They said deaths occurring over the last week are probably the result of gatherings on Dec. 24. Another, larger wave of deaths is expected in the next five weeks, a consequence of celebrations to mark New Year’s and Three Kings Day, on Jan. 6.
“It’s a giant snowball,” Dr. Laurie Ann Ximénez-Fyvie, who runs the microbiology laboratory at the National Autonomous University of Mexico, told the Reforma newspaper. “What’s happening right now is a perfect storm, the result of three holidays each a week apart.”
Georgina Barajas Rios grieves for her mother, who died at home in Tijuana. (Marcus Yam / Los Angeles Times)
For doctors in COVID-19 wards, work has become a nightmare in which every day becomes more frightening.
“Death by COVID-19 is getting more grotesque,” said Franyuti Kelly, the military doctor.
During several long shifts in recent weeks at his makeshift hospital, he has been one of only a handful of doctors caring for more than 100 critically ill coronavirus patients. Without enough ventilators, he sometimes watches patients gasp for breath until they die.
That’s what happened last week with a 35-year-old man named Pedro.
“I had to let him die in agony because I had no place to transfer him,” Franyuti Kelly said. “I could only hold his hand.”
He expressed anger that Mexico City waited until late December to enter into a second lockdown, despite data that showed cases were rising, and said he is upset that the city recently allowed restaurants to resume outdoor dining.
“You have to establish measures that limit people’s ability to put themselves at risk,” he said.
The vaccine distributed so far appears to have gone almost exclusively to front-line healthcare workers. Franyuti Kelly, who recently received his second dose, said he was encouraged that the rules were being followed — a notable achievement in a country often hampered by corruption.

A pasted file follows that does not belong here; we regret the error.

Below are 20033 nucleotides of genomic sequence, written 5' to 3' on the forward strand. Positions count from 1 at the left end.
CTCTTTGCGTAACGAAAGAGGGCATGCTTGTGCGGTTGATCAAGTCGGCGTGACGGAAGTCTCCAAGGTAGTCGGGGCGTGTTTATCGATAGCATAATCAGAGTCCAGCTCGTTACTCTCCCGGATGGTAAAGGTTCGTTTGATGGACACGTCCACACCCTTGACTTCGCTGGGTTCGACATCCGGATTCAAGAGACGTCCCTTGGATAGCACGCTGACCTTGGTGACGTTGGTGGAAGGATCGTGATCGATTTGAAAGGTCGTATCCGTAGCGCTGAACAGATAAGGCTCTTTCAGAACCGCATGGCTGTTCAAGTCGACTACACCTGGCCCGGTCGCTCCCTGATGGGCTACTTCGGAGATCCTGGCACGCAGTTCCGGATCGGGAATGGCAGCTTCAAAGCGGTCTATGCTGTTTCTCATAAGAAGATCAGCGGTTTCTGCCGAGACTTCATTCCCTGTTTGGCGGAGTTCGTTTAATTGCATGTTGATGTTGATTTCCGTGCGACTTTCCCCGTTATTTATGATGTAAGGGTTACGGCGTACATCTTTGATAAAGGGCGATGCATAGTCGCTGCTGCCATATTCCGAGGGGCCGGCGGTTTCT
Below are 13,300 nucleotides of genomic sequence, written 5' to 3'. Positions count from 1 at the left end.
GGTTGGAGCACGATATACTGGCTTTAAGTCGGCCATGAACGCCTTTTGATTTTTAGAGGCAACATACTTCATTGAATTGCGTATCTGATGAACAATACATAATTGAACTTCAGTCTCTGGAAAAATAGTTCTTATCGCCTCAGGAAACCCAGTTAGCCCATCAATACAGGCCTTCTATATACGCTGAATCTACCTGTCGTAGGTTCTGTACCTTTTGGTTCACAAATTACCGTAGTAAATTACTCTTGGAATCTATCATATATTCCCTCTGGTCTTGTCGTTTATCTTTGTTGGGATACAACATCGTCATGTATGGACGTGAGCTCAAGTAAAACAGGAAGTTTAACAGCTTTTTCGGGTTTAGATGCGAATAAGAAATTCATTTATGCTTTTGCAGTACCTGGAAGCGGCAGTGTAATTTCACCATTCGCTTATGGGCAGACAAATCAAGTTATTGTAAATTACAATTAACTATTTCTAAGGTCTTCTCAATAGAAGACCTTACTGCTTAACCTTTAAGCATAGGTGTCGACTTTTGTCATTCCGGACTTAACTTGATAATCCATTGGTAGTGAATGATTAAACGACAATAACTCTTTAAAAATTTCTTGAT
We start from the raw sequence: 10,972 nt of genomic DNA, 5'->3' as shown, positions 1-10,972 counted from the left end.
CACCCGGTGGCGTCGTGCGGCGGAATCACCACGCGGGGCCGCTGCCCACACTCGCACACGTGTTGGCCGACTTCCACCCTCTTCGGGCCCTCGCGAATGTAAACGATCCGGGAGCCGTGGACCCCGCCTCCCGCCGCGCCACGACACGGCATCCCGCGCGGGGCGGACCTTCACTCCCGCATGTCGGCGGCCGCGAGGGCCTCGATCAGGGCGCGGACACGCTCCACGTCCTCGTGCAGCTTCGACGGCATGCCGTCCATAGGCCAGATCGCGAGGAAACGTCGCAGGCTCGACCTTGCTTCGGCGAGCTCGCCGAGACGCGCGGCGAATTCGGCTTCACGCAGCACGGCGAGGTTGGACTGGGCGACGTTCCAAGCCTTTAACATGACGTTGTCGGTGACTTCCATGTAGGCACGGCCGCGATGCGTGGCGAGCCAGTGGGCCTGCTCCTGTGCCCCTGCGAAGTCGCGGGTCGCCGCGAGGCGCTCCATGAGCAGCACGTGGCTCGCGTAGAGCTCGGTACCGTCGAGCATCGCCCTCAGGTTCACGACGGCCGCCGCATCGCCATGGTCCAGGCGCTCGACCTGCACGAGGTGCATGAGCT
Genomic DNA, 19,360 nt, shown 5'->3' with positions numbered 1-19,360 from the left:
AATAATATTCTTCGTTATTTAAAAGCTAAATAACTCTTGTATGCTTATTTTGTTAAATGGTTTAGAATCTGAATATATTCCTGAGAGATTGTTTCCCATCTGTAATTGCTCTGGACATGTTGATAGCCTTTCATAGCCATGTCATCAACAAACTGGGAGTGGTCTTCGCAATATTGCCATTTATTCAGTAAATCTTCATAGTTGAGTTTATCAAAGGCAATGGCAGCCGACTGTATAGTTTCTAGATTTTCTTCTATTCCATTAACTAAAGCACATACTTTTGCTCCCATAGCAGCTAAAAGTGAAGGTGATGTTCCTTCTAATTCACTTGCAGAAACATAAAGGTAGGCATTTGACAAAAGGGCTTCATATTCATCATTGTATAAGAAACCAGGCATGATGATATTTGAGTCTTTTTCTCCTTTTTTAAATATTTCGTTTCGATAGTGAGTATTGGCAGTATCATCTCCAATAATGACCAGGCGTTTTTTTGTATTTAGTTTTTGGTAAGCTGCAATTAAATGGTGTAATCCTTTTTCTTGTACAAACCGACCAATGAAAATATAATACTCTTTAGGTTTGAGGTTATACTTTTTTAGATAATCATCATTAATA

At first, Mexican President Andrés Manuel López Obrador insisted on a centralized vaccination plan to be carried out exclusively by the military.
But last week, after news of the Pfizer delay and intense pressure from state politicians, he gave the nation’s governors permission to acquire vaccines on their own so long as they alert federal officials and only buy vaccines that have been approved for use in Mexico.
Local leaders welcomed the decision, although some criticized the president for waiting a month and a half to give them authorization, saying global competition for vaccines will mean delays of more than a year.
“The world’s supply of vaccines has been spoken” for, said Miguel Riquelme, the governor of Coahuila state, which borders Texas.
The prospect of long wait times has spurred concerns about a black market.
The Federal Commission for Protection against Health Risks — Mexico’s version of the U.S. Food and Drug Administration — warned last week about the illegal sale of vaccines on the internet, in pharmacies and in hospitals.
In particular, it called attention to the unauthorized sale of a vaccine made by Moderna, which has not been approved for use in Mexico. Officials are presumably concerned about the Moderna vaccine being smuggled across the border from the United States, where it is produced.
There has also been increasing talk of “vaccine tourism,” in which those with means travel to countries where the vaccine is more widely available. Private doctors, who were not a part of the initial vaccination plan, have spoken of going to the U.S. to get vaccinated.
Last week, Florida Surgeon General Scott Rivkees issued an advisory requiring those distributing vaccines in the state to verify that the patient is at least a part-time Florida resident. The move comes after several news reports suggested that wealthy people from other countries, including Mexico, were traveling there to get vaccinated.
This story originally appeared in Los Angeles Times.